new find: an Intel MDS 800

From: Steve Thatcher <>
Date: Tue Oct 26 19:13:15 2004

Hi Scott, you must be the one that bought the "MDS800" from eBay recently.
I tried to tell the guy that it was a MDS2XX series which was the second
generation development system from Intel.
It is not a MDS800...

I used these systems back in the 70s and 80s as others here have done. In
bringing up the system verify power supply operation before powering
anything on. A system that I recently acquired has so far only yielded a
good internal disk drive and all the cards are non-operational.

The internal drive could be either SD or DD. If there is a 50 pin ribbon
connecting the drive to the back board in the system, then you have an
internal single density drive. If there is a cable running from one of the
front cards to the drive, then it has been hooked up as double density.

I don't have any comments on keeping its credentials.

best regards, Steve Thatcher

At 08:00 PM 10/26/2004, you wrote:
>I recently acquired an exciting new (old) machine, an Intel MDS 800,
>known as the 'Blue Box.' It's the 1975-era 8080 based box that kicked
>off CP/M.
>My particular machine was intended as an 8051 ICE box, it has the 8051
>emulator pod and external PROM programmer.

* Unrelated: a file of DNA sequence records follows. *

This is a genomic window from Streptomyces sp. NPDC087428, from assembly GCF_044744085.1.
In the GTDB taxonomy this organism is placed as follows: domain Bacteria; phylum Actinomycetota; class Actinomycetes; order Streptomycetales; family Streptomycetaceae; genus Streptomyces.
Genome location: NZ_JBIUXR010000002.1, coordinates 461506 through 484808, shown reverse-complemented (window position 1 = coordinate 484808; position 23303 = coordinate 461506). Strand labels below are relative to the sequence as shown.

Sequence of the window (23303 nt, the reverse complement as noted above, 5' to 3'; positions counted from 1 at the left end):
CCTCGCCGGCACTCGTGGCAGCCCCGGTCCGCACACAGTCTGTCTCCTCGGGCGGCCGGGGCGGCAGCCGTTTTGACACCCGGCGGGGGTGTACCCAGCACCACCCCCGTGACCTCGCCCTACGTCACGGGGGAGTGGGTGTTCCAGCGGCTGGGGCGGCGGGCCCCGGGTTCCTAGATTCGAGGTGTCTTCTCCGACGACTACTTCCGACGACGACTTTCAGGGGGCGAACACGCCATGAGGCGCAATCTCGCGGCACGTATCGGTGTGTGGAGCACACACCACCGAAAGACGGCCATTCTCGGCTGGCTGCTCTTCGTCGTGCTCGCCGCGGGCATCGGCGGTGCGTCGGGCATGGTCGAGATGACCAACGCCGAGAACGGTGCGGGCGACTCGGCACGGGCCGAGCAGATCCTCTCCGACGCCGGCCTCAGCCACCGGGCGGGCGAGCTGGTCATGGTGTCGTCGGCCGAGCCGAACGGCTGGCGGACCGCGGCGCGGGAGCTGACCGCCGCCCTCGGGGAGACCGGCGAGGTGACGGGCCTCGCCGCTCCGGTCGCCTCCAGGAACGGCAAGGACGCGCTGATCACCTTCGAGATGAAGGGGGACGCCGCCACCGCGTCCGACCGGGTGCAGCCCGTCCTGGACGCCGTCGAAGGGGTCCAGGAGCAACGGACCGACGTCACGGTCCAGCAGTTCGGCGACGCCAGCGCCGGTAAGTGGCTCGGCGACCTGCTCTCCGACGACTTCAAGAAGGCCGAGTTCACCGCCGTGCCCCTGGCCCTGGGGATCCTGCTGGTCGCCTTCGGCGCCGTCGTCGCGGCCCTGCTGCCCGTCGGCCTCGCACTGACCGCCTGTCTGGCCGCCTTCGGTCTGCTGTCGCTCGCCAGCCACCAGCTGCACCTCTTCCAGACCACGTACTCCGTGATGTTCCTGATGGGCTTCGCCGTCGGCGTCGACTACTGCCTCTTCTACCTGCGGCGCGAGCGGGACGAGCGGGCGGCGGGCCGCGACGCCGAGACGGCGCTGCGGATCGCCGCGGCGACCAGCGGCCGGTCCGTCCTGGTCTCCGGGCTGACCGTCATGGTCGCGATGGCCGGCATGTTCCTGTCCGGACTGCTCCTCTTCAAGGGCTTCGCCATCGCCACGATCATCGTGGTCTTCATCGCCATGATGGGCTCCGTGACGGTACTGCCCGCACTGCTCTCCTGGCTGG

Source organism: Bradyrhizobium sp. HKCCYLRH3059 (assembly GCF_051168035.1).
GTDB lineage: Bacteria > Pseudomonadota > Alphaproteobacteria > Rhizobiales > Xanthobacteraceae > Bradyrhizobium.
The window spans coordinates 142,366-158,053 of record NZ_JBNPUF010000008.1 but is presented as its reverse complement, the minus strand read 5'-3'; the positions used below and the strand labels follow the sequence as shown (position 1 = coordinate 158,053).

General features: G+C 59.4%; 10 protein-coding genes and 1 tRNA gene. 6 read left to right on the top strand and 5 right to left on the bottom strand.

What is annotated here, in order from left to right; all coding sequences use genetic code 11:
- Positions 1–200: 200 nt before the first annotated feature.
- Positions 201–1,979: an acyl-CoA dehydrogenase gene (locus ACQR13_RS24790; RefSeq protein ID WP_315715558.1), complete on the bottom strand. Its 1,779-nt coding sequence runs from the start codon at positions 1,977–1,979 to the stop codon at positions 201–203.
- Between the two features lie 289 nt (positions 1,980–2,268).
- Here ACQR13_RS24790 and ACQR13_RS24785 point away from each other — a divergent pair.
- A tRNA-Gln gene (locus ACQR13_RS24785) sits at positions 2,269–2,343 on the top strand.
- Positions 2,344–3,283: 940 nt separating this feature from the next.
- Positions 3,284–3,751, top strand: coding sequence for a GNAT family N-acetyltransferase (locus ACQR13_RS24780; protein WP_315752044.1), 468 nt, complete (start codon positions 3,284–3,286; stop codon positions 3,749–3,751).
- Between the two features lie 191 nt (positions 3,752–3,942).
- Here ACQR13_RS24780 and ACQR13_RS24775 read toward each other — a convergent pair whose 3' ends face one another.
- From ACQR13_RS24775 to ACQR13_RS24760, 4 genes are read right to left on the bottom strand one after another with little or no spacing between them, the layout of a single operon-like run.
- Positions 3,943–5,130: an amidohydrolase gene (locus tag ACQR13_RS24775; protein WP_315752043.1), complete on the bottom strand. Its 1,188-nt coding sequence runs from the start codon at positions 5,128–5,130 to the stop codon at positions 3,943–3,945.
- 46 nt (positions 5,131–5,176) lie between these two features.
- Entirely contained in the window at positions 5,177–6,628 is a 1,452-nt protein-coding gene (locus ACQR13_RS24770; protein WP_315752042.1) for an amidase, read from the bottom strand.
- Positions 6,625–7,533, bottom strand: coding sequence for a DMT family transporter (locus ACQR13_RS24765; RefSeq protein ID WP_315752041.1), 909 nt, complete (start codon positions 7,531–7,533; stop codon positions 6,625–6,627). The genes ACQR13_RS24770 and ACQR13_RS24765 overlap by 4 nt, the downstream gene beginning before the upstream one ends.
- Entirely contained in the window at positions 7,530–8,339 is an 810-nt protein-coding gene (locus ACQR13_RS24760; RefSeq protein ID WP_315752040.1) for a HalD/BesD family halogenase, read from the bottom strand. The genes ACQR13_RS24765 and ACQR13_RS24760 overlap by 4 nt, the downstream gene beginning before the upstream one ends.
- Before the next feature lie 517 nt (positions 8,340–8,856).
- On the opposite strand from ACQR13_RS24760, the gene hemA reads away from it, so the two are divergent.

>The system came complete with a big box of what appears to be complete
>docs and a lot of software on 8" disks. There are four or more
>different versions of IRIS, a disk labeled 'CPM' which I hope is a
>boot disk, and multiple versions of other Intel tools, including the
>targeted 8051 development tools.
>I paid a fair amount for this system, and am going to go slowly at
>bringing it up. It's been stored a long time and there's a troubling
>amount of surface rust on some of the screw heads and exposed
>I've popped it open and some of the ICs (mostly TTL) have corrosion on
>the leads. I have a few opening questions for others who have
>restored hardware in similar condition: should I remove the corrosion
>on IC leads, or do I run the risk of 'removing' the leads. The
>circuit boards look really good, so worst-case I will replace some of
>the chips.
>What is the opinion about this kind of servicing? The chips in
>question are all (so far as I have investigated) common 7400 series
>(some Schottky) TTL gates. Do people consider it as 'damaging' to the
>'credentials' of a piece of classic hardware to replace chips with
>others with significantly different date codes?
>This is going to be a long term project for me, I fear, because I want
>to do it right. This machine has a built-in CRT display so I might be
>forced to do some (something I almost always refuse to do these days)
>video monitor troubleshooting.
>The machine has a built-in 8" floppy, which I assume is the
>low-density original, and an expansion case (third party) with two
>newer and higher density drives.
>Is there a source for new or NOS 8" floppies out there? One thing for
>certain that I'll be doing early after getting this machine up and
>running is a backup of all the media that came with it (a fair amount,
>probably 30-50 disks, many of which are Intel branded originals).
>Lots more questions and comments likely to come on this project.
Received on Tue Oct 26 2004 - 19:13:15 BST

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